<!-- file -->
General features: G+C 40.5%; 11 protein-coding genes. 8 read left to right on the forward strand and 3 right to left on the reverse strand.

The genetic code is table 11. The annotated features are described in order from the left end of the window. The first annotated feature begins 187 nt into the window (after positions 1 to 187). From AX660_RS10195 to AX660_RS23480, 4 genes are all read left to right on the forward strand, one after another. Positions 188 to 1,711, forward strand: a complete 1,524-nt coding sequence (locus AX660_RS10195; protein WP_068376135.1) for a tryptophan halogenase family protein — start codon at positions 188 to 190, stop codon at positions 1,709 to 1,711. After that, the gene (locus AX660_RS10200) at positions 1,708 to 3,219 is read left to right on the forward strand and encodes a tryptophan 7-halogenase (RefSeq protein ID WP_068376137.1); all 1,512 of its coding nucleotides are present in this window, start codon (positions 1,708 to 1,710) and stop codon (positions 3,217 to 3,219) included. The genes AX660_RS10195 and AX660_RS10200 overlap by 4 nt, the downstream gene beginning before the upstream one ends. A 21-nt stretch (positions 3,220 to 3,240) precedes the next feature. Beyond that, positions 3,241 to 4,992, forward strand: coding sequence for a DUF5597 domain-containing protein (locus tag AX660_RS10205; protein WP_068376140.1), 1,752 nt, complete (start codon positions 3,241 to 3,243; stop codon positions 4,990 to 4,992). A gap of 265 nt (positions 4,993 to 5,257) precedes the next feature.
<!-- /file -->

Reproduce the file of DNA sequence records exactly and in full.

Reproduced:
General features: G+C 40.5%; 11 protein-coding genes. 8 read left to right on the forward strand and 3 right to left on the reverse strand.

The genetic code is table 11. The annotated features are described in order from the left end of the window. The first annotated feature begins 187 nt into the window (after positions 1 to 187). From AX660_RS10195 to AX660_RS23480, 4 genes are all read left to right on the forward strand, one after another. Positions 188 to 1,711, forward strand: a complete 1,524-nt coding sequence (locus AX660_RS10195; protein WP_068376135.1) for a tryptophan halogenase family protein — start codon at positions 188 to 190, stop codon at positions 1,709 to 1,711. After that, the gene (locus AX660_RS10200) at positions 1,708 to 3,219 is read left to right on the forward strand and encodes a tryptophan 7-halogenase (RefSeq protein ID WP_068376137.1); all 1,512 of its coding nucleotides are present in this window, start codon (positions 1,708 to 1,710) and stop codon (positions 3,217 to 3,219) included. The genes AX660_RS10195 and AX660_RS10200 overlap by 4 nt, the downstream gene beginning before the upstream one ends. A 21-nt stretch (positions 3,220 to 3,240) precedes the next feature. Beyond that, positions 3,241 to 4,992, forward strand: coding sequence for a DUF5597 domain-containing protein (locus tag AX660_RS10205; protein WP_068376140.1), 1,752 nt, complete (start codon positions 3,241 to 3,243; stop codon positions 4,990 to 4,992). A gap of 265 nt (positions 4,993 to 5,257) precedes the next feature.